Kelly Okun is a young, professional golfer with celiac disease. She has been golfing since she was nine years old and is now excited to be participating in the Celiac Disease Foundation’s 7th Annual New York Golf Outing! We recently spoke with Kelly about her experiences as a professional golfer living with celiac disease and how this impacts her game.
How were you diagnosed?
I was a sophomore in college in 2013 when I was competing in a golf tournament at Penn State. I noticed a rash had appeared on both of my elbows. I went to a dermatologist when I got back to school. She biopsied the rash and told me I had dermatitis herpetiformis and that I should see a gastroenterologist and get tested for celiac disease. After my blood test confirmed that I had celiac disease, I went through the endoscopy to be officially diagnosed. Compared to other stories I have heard, my length of diagnosis was very short, spanning about a month.
How do you manage traveling with celiac disease?
Lots of planning! I have my go-to snacks and meal options that I can easily find around the country. If I know I have to get to a golf course for a practice round shortly after I land, I try to bring my food with me for the first day. Usually, my first stop is at a grocery store. If I am traveling abroad, I print out cards explaining celiac disease in the native language beforehand. Most countries I have been to are familiar with celiac disease and have no issue ensuring my meals are gluten-free.
Do you have any advice for other athletes with celiac disease?
When I was first diagnosed with celiac disease, I was grateful. After the initial confusion and stress of figuring out how to go gluten-free, I felt at peace because I finally had explanations for why I always seemed to have more joint pain than my teammates or less energy than my peers throughout the day. My advice is to stay positive and be thankful that out of all the autoimmune diseases we could have, we were diagnosed with the only one that has a known trigger: gluten. With proper planning and discipline, we have the ability to pursue our dreams like anybody else! Please click here to read more about my golfing experience with celiac disease and here to read advice from other celiac athletes.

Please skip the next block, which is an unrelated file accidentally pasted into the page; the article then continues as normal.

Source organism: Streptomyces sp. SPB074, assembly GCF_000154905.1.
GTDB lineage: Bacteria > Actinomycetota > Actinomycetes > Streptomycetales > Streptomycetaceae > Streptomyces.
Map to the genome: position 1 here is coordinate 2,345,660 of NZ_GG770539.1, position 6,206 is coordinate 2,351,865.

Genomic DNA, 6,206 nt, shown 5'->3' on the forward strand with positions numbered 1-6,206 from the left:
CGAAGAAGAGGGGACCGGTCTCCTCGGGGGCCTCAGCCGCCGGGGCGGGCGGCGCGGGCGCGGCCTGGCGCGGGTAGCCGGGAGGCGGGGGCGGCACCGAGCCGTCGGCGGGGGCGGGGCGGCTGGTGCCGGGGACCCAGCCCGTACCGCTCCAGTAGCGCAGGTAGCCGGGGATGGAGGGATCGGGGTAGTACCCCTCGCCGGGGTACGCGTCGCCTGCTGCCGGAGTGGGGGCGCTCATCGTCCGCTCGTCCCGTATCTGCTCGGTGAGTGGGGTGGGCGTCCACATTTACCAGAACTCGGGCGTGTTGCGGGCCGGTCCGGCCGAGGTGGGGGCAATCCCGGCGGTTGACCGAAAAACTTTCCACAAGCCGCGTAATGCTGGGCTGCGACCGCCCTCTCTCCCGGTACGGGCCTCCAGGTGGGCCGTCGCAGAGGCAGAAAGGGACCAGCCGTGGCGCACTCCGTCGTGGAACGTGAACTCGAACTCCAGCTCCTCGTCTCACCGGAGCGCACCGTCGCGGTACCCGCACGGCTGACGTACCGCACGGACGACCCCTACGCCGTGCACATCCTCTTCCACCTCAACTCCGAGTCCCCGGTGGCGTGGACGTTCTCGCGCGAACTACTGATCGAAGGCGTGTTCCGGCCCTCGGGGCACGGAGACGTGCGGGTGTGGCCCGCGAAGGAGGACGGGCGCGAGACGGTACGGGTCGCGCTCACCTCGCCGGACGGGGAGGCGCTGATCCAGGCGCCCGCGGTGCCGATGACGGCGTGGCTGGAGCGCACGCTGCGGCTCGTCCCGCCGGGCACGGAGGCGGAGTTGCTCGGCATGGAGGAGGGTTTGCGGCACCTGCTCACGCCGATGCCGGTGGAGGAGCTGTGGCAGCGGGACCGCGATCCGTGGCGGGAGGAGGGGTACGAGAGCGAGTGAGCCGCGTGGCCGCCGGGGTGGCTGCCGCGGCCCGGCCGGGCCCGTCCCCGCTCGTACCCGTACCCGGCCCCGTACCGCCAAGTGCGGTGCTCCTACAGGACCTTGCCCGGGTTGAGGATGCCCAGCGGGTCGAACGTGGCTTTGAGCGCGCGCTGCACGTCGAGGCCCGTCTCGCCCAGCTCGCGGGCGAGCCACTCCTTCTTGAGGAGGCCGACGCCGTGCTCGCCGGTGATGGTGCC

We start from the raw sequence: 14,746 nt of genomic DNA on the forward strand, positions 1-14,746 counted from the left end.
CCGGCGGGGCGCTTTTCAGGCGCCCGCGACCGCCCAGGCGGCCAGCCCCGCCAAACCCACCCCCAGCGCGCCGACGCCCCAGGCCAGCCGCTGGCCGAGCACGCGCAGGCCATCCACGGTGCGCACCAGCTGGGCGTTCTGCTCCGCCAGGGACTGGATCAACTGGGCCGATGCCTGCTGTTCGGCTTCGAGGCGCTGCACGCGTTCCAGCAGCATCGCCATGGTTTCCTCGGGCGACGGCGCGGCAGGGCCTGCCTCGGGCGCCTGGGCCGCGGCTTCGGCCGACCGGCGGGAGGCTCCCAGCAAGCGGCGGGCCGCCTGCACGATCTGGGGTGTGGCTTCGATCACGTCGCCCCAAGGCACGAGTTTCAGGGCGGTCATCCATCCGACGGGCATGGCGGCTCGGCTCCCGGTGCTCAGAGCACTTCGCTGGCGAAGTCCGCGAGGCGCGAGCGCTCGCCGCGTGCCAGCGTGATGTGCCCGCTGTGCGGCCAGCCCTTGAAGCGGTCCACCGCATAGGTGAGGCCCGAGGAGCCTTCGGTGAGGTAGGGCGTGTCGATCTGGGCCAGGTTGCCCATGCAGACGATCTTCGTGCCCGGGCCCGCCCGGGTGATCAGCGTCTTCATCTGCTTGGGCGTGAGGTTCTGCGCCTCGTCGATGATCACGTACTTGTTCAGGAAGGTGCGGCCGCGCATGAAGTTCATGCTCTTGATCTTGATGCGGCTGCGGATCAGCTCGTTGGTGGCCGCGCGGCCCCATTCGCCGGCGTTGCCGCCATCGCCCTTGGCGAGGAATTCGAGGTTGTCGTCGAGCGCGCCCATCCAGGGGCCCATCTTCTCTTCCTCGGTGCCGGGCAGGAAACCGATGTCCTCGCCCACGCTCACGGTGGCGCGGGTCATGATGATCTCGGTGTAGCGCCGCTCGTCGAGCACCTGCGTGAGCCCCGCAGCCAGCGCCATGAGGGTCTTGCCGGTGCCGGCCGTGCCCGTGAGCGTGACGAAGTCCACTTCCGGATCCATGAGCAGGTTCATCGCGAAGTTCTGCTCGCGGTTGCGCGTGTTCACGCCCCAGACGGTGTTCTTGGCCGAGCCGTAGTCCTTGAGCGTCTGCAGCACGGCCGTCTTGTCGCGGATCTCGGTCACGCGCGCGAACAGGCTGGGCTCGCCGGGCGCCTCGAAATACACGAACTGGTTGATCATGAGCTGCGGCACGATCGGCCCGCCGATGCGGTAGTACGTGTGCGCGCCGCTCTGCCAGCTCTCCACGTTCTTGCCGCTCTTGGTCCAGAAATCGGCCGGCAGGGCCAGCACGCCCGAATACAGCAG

What made you start playing golf?
When I was younger, I played every sport I could get my hands on. I moved to Florida when I was nine and decided to try golfing. I fell in love with the constant challenge of the game. As I got older (and more obsessed), I decided I wanted to golf in college and began working with a swing coach and competing in tournaments during my freshman year of high school. I started playing much later than most girls you see on tour today, but I found that hard work and passion evens the playing field.
What are your golfing achievements?
After playing in junior tournaments throughout high school, I was recruited to play golf at the College of William and Mary, a Division I school. There, I ranked 4th for rounds of par or better, and 11th for best career scoring average. After I graduated, I stayed amateur for a year while on a professional mini tour, garnering a low-amateur win after shooting a 67 (-5) the final day. I turned professional in July 2016 and have since competed on the Symetra Tour (the developmental tour of the LPGA), the Australian LPGA Tour, the Ladies European Access Tour, and the National Women’s Golf Association Tour. My best finish professionally was a T-5 at the Connecticut State Open last summer.
What are your golfing career goals?
My dream since I was in 6th grade has been to play on the LPGA Tour. Over the years, I have found another passion in raising awareness for celiac disease. I now see golf as a platform to advocate for celiacs, as well as hopefully inspire children to pursue their dreams, despite having an autoimmune disease.
Do you find that you have to plan your golf outings differently from other pro-golfers due to celiac disease?
I do find I have to be a bit more independent than other golfers when planning my tournament schedule. In any setting, food is typically seen as a social event; I don’t want to miss out on those experiences, so I either eat beforehand, pack food, or, if I’m with friends who are aware of my diet restrictions, pick a restaurant I trust will have gluten-free food. If I am in an unfamiliar area, I try not to eat out at restaurants the night before a tee time in case I get sick. Fortunately, most of my tours offer host housing for tournaments, so I try to get paired with families who are gluten-free or are willing to allow me to use their kitchen. Doing so usually means I have to pay more than other golfers, because they can eat the food the host families provide, but I am just thankful to have a kitchen and the peace of mind that I will feel good during my tournament. Additionally, having friends on tour who genuinely want to learn about celiac disease and how they can make traveling together easier and more comfortable for me has been the biggest blessing.
We’re thrilled to have you join us at the CDF NY Golf Outing. Why is being a part of this event important to you?
I am so excited we were able to connect and collaborate! Participating in your golf outing is the perfect combination of two of my greatest passions. Not only will we be spreading awareness for celiac disease and raising money for the research that can bring us all a cure, but we will also be on the golf course having a grand time. Every May, for Celiac Disease Awareness Month, in my Celiac Series, I interview fellow Celiacs and companies with products that can improve our quality of life. Being part of your golf outing gives me the opportunity to go beyond my writing and take a different kind of action. I am looking forward to meeting all of these celiac superheroes who are willing to take a day off work to fundraise for such an important cause in our lives. It is events like this that I look forward to the most each year.